Marley is, of course, cross-promoting his cannabis ventures with his music. Stony Hill, the name of that new Denver dispensary, is also the title of his fourth full-length album, set to be released in January (just in time for that first crop from Coalinga, too) on Republic Records. Speak Life, the name Marley's new strain, also happens to be the name of a track from Stony Hill.
"I didn't know it would happen this way," says Marley, when asked if he'd considered weed's legalization to be possible in his lifetime. "This was definitely something we were working towards for a long time, before I was even born. There was Peter Tosh's 'Legalize It' and songs like that -- this is something our culture has been working towards. I was optimistic that it would one day be legal -- and now it is here."
Full-Grown Cannabis Plants Found In Prison Garden
Green Rush Daily - By. Drew Jameson - 08/12/2016
Prisoners at Fulham Correctional Center, a state-run prison in Australia, have taken their horticulture program to new heights. Using the prison’s “horticulture training program” as cover, the inmates had successfully grown 28 marijuana plants in the facility’s prison garden before the plants were discovered on Tuesday.
It took a team of sniffer dogs to discover the plants, which the prisoners had been growing right under guards’ noses. The plants, some nearly two feet tall, were initially found out on Tuesday this week, and the drug canines found more spread out across prison grounds on Wednesday.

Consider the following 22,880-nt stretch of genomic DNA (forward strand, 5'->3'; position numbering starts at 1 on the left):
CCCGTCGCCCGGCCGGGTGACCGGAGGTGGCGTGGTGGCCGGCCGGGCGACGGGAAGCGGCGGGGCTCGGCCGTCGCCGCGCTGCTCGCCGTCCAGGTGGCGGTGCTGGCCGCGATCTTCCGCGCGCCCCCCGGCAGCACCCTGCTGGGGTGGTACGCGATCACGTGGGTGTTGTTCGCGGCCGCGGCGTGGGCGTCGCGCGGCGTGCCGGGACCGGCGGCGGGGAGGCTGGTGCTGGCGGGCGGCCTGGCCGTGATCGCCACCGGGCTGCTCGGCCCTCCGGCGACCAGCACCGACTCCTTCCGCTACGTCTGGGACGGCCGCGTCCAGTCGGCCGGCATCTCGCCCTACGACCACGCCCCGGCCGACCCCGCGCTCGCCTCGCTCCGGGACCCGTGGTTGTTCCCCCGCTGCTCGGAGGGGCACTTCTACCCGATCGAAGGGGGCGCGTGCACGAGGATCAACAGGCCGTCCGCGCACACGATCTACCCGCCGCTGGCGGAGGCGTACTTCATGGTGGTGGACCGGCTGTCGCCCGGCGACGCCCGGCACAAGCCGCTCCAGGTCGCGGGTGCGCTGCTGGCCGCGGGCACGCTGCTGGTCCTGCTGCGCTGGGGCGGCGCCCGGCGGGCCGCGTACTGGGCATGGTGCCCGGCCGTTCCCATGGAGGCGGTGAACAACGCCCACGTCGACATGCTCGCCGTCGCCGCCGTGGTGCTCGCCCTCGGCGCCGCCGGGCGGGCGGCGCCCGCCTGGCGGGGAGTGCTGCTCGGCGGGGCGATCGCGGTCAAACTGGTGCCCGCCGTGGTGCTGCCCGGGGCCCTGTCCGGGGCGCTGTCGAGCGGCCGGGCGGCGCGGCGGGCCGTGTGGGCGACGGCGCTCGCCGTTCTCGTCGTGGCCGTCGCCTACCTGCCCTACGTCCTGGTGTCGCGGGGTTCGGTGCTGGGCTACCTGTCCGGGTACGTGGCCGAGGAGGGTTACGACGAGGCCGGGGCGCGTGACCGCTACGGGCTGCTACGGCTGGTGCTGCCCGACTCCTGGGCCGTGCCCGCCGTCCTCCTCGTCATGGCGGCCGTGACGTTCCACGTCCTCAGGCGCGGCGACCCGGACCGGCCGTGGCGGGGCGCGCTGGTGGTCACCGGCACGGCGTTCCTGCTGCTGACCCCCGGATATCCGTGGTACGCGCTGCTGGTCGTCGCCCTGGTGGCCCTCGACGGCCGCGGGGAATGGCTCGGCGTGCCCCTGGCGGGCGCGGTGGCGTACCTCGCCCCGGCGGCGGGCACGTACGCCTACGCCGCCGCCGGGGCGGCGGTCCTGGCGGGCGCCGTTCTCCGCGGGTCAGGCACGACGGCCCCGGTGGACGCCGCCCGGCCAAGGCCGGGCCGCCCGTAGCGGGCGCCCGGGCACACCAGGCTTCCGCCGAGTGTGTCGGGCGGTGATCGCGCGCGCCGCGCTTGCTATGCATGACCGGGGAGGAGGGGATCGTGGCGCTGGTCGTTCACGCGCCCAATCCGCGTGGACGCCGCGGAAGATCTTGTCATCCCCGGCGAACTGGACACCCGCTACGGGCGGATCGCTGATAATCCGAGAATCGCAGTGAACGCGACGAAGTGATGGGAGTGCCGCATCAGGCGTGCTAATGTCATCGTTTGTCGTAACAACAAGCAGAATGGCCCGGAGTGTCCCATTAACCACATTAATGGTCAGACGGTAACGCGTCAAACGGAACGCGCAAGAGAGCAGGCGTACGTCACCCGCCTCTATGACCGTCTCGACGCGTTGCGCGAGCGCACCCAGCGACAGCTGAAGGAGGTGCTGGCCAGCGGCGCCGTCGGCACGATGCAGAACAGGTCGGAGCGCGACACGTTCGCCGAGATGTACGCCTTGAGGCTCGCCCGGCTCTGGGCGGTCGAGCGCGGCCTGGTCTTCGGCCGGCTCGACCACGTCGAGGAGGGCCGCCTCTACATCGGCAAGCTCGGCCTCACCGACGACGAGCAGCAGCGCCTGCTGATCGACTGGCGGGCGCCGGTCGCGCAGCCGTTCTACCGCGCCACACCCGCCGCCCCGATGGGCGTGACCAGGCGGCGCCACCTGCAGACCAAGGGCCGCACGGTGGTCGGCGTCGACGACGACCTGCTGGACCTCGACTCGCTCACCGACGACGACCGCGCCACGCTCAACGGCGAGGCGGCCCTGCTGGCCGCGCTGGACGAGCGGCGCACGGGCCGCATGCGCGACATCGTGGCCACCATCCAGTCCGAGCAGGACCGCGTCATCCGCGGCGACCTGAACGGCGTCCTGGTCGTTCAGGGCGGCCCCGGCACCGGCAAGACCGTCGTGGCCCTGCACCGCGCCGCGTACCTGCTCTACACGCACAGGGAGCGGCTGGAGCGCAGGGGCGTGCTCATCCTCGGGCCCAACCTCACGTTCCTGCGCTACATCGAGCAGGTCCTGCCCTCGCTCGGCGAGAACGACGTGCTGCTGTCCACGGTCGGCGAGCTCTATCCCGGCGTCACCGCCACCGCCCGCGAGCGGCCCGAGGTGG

It’s unknown how many prisoners were involved in the cannabis growing operation, or what consequences they will face for their actions. The situation has reportedly been handed over to police. One suspect has been identified so far. He’s a prisoner, and not someone involved in the horticultural training program.
An Embarrassing Blunder
Australian authorities are scratching their heads over the incident. They want to know how such a relatively large crop of marijuana could have been grown despite searches and supervision by correctional officers.
“It’s embarrassing,” she said on Australia’s morning news program, 3AW Mornings. “I am concerned about it.”
At Fulham Correctional Center, prisoners are responsible for maintaining prison grounds. It appears that they utilized this advantage along with their horticultural training to grow the contraband plants.
Fulham officials are currently conducting an investigation. The situation is raising further questions about what happens inside jails across the state.
No Small Crop
The cannabis crop was discovered in the Fulham Prison garden, which is a medium security prison owned and operated by the Corrections multinational company GeoGroup. The relatively looser security at this facility is one reason prisoners were able to grow such a large crop undetected.
The 28 or more plants, averaging 24 inches in height, would have produced a significant quantity of cannabis. Currently, officials are speculating that the plants were grown from seeds smuggled inside the prison walls.
Officials are still trying to determine what the prisoners planned to do with their crop. Did the inmates plan to smuggle the cannabis outside the prison gates, or were they hoping to use their crop inside the jail?
Australia’s Stance on Cannabis
It was on February 24 of this year, 2016 when Australia decided to legalize cannabis for medical use at the federal level. Politicians and advocates are still fighting to decriminalize and legalize recreational marijuana.
While the inmates involved in the cannabis grow were likely incarcerated on charges unrelated to marijuana, the fact that they were growing contraband substances inside the jail will likely lead to punitive consequences.